Barrick Gold has received a U.S. Bureau of Land Management (BLM) Record of Decision (ROD), effective March 15, 2011, approving the Supplemental Environmental Impact Statement (SEIS) for its Cortez Hills mine in Nevada. Cortez Hills, which started up in early 2010, had been operating since April 2010 under a tailored injunction granted by the U.S. District Court. Under the injunction, Barrick did not ship a portion of Cortez Hills ores off site for processing while the SEIS was being prepared, and mine dewatering (groundwater pumping) was limited to rates and volumes allowed under permits granted prior to the 2008 approval of the Cortez Hills project.

The ROD removed these restrictions and enabled the operation to revert to its original scope.

Barrick began construction of the Cortez Hills project in late 2008, following BLM approval of the company’s plan of operations. Soon thereafter, a coalition of three environmental activist groups and two Western Shoshone Tribes asked the District Court to stop the project. The court denied the request after a January 2009 hearing. A subsequent appeal to the 9th Circuit Court of Appeals resulted in a December 2009 opinion that remanded the case back to the District Court with an order to impose “appropriate injunctive relief.” Barrick and the BLM, co-defendants in the case, requested an “appropriately-tailored injunction” that would allow mining to continue at Cortez while the SEIS ordered by the 9th Circuit was prepared. That request was granted, and work on the SEIS was completed and approved as noted above.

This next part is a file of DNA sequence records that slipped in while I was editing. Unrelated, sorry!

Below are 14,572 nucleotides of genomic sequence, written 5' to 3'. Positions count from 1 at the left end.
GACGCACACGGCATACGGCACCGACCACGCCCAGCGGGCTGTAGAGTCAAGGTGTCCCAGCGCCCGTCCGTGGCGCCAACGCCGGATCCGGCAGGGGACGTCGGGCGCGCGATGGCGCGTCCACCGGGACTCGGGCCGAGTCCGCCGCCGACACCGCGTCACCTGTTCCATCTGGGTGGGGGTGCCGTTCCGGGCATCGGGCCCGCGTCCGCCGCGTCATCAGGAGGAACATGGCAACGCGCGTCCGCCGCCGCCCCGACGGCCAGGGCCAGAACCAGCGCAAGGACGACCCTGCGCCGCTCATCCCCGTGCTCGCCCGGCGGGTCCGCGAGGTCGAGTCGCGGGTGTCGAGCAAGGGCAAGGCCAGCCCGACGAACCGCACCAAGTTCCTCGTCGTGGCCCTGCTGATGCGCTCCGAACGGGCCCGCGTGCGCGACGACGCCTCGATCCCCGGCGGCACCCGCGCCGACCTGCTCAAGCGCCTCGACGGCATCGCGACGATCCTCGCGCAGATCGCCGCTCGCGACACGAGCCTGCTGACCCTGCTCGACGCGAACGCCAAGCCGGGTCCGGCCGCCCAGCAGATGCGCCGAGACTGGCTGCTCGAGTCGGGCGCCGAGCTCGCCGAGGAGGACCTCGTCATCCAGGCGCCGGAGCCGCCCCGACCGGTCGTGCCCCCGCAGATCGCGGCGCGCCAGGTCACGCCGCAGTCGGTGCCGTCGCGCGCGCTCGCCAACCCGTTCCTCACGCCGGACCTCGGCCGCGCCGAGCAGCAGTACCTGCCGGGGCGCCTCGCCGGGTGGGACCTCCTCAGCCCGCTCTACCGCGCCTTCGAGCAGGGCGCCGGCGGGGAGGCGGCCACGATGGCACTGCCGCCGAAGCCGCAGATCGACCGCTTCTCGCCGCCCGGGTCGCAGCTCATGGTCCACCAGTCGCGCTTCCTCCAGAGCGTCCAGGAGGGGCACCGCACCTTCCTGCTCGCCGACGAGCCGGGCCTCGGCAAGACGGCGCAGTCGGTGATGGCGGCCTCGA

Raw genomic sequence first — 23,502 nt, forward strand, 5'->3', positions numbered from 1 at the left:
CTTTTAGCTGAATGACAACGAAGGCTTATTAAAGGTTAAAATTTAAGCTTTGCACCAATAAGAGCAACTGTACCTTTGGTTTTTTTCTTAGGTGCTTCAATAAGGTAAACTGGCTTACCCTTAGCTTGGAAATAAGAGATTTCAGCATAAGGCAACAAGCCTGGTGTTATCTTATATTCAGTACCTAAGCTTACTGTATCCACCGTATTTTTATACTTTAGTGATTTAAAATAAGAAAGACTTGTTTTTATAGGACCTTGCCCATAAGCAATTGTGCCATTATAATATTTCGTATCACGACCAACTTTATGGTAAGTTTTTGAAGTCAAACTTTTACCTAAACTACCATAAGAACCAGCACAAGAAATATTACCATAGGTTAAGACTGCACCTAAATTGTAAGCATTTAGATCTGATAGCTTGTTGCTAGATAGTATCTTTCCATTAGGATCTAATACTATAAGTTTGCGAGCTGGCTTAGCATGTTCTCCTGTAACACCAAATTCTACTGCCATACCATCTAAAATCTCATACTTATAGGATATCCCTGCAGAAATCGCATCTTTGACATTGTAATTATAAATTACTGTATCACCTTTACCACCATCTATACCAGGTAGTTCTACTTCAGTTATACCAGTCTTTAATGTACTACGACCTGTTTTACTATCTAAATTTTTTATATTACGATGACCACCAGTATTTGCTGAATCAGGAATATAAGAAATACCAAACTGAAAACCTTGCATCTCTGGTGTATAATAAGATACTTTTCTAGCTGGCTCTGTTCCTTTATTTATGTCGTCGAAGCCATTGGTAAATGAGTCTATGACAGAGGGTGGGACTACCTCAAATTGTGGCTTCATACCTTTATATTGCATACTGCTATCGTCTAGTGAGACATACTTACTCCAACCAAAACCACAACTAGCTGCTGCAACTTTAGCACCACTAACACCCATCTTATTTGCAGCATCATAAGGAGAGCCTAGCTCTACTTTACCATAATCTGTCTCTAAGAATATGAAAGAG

Barrick’s Cortez property includes the Pipeline open-pit, the Cortez Hills open-pit and the Cortez Hills underground mines. The entire property is expected to produce 1.3 million to 1.45 million oz of gold in 2011 at total cash costs of $234 to $265/oz.